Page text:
Arrest Warrants Issued for Founders of Panama Papers Firm
German authorities are seeking the former heads of the company at the centre of 2016’s far-reaching financial scandal.
German authorities have issued international arrest warrants for the two founders of the firm at the centre of the tax scandal revealed in the 2016 Panama Papers data leak, according to German media.
The Süddeutsche Zeitung reported late on Monday that the public prosecutor’s office in Cologne had issued warrants for Jürgen Mossack (72) and his former partner Ramón Fonseca (68), co-founders of Mossack Fonseca. The two men, aged 72 and 68 respectively, are accused of aiding tax evasion and associating with criminals.
Both Mossack and Fonseca are currently living in Panama, which does not extradite passport-holding citizens. However, they will be arrested if they enter the European Union. The FBI are also reportedly investigating the pair.
The firm Mossack Fonseca, established in the 1980s, was closed in 2018 following the leak of over 11 million documents – thereafter referred to as the Panama Papers – to the Süddeutsche Zeitung, which worked with around 400 journalists from the International Consortium of Investigative Journalists to analyse the data before publishing their findings in April 2016.
Mosssack Fonseca was found to have facilitated elaborate networks of money laundering and tax evasion, enabling criminals to use shell companies to hide their assets. The scandal implicated hundreds of wealthy individuals and government officials across the world, revealing that they had hidden money offshore.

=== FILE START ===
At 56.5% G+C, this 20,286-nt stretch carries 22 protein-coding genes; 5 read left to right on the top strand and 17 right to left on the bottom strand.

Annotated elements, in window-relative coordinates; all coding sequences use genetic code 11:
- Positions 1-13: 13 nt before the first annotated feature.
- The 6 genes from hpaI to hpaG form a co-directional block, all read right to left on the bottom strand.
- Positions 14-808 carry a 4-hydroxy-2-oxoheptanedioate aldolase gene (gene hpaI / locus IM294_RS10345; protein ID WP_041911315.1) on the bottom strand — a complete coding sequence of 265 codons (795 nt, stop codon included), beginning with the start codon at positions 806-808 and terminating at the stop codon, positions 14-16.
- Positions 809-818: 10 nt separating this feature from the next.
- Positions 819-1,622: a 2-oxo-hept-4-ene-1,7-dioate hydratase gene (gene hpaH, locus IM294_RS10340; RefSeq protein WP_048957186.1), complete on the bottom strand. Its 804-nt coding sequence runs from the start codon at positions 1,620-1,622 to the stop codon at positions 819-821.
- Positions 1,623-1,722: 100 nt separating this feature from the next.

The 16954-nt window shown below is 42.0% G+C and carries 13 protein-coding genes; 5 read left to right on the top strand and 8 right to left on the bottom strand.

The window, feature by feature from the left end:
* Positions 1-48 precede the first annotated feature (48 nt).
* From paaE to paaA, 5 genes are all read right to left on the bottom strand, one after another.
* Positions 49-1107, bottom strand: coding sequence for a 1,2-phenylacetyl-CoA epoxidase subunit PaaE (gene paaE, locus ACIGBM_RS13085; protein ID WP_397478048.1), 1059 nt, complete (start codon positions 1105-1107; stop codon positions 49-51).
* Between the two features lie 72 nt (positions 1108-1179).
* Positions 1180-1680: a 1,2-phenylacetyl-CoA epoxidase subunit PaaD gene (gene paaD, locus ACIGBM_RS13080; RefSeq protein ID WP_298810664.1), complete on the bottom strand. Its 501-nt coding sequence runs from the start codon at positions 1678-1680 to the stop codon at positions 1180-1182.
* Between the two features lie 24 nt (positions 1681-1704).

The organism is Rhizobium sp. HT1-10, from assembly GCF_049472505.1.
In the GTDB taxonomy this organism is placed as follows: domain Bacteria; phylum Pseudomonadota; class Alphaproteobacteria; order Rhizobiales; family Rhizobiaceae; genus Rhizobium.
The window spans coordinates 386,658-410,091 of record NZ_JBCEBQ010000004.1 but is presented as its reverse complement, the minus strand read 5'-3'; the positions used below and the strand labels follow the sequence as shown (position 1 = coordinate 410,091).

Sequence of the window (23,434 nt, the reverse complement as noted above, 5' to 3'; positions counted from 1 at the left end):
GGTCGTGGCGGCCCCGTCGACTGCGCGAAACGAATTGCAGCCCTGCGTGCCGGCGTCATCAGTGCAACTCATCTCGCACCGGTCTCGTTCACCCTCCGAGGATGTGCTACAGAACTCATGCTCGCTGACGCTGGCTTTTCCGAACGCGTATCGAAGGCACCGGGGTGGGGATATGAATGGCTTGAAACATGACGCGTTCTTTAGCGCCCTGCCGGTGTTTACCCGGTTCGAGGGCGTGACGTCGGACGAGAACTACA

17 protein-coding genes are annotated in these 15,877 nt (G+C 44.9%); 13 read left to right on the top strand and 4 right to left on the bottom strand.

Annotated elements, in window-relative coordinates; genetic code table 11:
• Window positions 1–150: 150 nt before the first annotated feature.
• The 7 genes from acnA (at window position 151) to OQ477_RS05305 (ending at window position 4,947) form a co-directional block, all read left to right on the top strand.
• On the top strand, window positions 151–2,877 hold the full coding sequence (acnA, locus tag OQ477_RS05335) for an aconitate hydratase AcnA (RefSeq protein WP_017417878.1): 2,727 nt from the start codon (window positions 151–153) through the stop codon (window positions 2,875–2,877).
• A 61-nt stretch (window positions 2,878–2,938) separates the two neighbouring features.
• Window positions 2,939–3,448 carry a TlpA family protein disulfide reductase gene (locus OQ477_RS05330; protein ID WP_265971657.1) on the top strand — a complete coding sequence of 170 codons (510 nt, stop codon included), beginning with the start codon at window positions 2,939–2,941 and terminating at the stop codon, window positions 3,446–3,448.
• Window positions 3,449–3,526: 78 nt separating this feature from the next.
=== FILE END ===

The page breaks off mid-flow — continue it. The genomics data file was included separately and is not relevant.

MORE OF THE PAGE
Iceland’s then-prime minister Sigmundur Gunnlaugsson was forced to resign after being implicated in the papers, as was Nawaz Sharif, the former prime minister of Pakistan. At least 150 investigations have been opened in 79 countries to examine possible money laundering or tax evasion stemming from the papers’ revelations, according to the American Center for Public Integrity.
Though there is currently no pathway for Mossack and Fonseca to be extradited, investigators hope that Mossack, who is German-born and has family in the country, may surrender to officials on the chance of a reduced sentence and escape from US charges.